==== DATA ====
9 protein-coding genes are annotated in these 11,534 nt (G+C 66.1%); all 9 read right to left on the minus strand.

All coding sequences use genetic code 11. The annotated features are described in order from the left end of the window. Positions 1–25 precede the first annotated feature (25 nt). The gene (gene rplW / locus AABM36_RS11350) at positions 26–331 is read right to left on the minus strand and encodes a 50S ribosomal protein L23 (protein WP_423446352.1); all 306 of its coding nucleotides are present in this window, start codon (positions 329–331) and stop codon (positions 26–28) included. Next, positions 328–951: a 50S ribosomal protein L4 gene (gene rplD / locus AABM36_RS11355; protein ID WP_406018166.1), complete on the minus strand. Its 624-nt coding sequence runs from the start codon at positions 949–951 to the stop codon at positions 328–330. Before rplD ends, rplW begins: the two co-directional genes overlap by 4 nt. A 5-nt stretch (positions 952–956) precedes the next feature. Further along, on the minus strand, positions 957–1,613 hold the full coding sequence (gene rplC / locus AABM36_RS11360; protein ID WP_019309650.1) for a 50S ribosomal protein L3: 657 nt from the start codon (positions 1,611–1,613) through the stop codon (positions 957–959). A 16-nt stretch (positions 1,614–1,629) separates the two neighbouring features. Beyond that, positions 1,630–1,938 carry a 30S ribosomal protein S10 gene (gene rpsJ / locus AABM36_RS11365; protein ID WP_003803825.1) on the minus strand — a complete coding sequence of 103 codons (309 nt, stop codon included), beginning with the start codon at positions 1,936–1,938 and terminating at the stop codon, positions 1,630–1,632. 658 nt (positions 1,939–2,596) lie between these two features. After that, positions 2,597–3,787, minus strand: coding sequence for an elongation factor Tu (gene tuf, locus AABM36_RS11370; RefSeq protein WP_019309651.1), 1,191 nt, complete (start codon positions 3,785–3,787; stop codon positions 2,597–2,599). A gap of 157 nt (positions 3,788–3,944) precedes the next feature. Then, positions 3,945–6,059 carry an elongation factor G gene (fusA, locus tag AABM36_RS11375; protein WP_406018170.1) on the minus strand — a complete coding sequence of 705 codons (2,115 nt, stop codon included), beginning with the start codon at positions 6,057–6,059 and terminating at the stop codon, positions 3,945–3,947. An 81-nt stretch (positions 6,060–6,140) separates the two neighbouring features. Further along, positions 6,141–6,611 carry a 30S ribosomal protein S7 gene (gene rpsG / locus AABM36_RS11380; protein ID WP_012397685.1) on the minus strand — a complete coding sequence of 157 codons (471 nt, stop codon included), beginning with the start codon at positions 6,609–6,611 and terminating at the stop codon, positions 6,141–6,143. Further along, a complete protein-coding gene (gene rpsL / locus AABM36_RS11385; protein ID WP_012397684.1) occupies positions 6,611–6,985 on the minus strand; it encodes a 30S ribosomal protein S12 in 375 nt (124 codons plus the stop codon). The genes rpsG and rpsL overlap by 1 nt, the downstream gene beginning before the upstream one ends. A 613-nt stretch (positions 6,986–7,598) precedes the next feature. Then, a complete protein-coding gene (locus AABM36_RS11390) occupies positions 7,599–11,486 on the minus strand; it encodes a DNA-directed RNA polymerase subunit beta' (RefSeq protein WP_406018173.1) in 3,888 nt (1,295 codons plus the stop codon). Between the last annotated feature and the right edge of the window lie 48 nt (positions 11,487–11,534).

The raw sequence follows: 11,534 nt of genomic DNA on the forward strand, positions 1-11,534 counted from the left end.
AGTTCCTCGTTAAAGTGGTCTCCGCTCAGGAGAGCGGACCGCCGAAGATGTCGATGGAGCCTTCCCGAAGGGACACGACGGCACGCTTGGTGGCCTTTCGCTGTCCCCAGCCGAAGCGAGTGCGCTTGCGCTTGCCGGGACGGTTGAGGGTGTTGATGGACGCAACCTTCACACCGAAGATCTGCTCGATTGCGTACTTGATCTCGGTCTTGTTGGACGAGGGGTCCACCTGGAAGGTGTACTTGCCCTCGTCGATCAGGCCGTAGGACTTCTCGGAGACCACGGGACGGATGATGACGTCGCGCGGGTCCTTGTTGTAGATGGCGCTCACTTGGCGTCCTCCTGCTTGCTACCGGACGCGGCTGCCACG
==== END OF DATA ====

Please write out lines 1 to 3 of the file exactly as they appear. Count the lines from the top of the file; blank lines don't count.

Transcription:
9 protein-coding genes are annotated in these 11,534 nt (G+C 66.1%); all 9 read right to left on the minus strand.

All coding sequences use genetic code 11. The annotated features are described in order from the left end of the window. Positions 1–25 precede the first annotated feature (25 nt). The gene (gene rplW / locus AABM36_RS11350) at positions 26–331 is read right to left on the minus strand and encodes a 50S ribosomal protein L23 (protein WP_423446352.1); all 306 of its coding nucleotides are present in this window, start codon (positions 329–331) and stop codon (positions 26–28) included. Next, positions 328–951: a 50S ribosomal protein L4 gene (gene rplD / locus AABM36_RS11355; protein ID WP_406018166.1), complete on the minus strand. Its 624-nt coding sequence runs from the start codon at positions 949–951 to the stop codon at positions 328–330. Before rplD ends, rplW begins: the two co-directional genes overlap by 4 nt. A 5-nt stretch (positions 952–956) precedes the next feature. Further along, on the minus strand, positions 957–1,613 hold the full coding sequence (gene rplC / locus AABM36_RS11360; protein ID WP_019309650.1) for a 50S ribosomal protein L3: 657 nt from the start codon (positions 1,611–1,613) through the stop codon (positions 957–959). A 16-nt stretch (positions 1,614–1,629) separates the two neighbouring features. Beyond that, positions 1,630–1,938 carry a 30S ribosomal protein S10 gene (gene rpsJ / locus AABM36_RS11365; protein ID WP_003803825.1) on the minus strand — a complete coding sequence of 103 codons (309 nt, stop codon included), beginning with the start codon at positions 1,936–1,938 and terminating at the stop codon, positions 1,630–1,632. 658 nt (positions 1,939–2,596) lie between these two features. After that, positions 2,597–3,787, minus strand: coding sequence for an elongation factor Tu (gene tuf, locus AABM36_RS11370; RefSeq protein WP_019309651.1), 1,191 nt, complete (start codon positions 3,785–3,787; stop codon positions 2,597–2,599). A gap of 157 nt (positions 3,788–3,944) precedes the next feature. Then, positions 3,945–6,059 carry an elongation factor G gene (fusA, locus tag AABM36_RS11375; protein WP_406018170.1) on the minus strand — a complete coding sequence of 705 codons (2,115 nt, stop codon included), beginning with the start codon at positions 6,057–6,059 and terminating at the stop codon, positions 3,945–3,947. An 81-nt stretch (positions 6,060–6,140) separates the two neighbouring features. Further along, positions 6,141–6,611 carry a 30S ribosomal protein S7 gene (gene rpsG / locus AABM36_RS11380; protein ID WP_012397685.1) on the minus strand — a complete coding sequence of 157 codons (471 nt, stop codon included), beginning with the start codon at positions 6,609–6,611 and terminating at the stop codon, positions 6,141–6,143. Further along, a complete protein-coding gene (gene rpsL / locus AABM36_RS11385; protein ID WP_012397684.1) occupies positions 6,611–6,985 on the minus strand; it encodes a 30S ribosomal protein S12 in 375 nt (124 codons plus the stop codon). The genes rpsG and rpsL overlap by 1 nt, the downstream gene beginning before the upstream one ends. A 613-nt stretch (positions 6,986–7,598) precedes the next feature. Then, a complete protein-coding gene (locus AABM36_RS11390) occupies positions 7,599–11,486 on the minus strand; it encodes a DNA-directed RNA polymerase subunit beta' (RefSeq protein WP_406018173.1) in 3,888 nt (1,295 codons plus the stop codon). Between the last annotated feature and the right edge of the window lie 48 nt (positions 11,487–11,534).

The raw sequence follows: 11,534 nt of genomic DNA on the forward strand, positions 1-11,534 counted from the left end.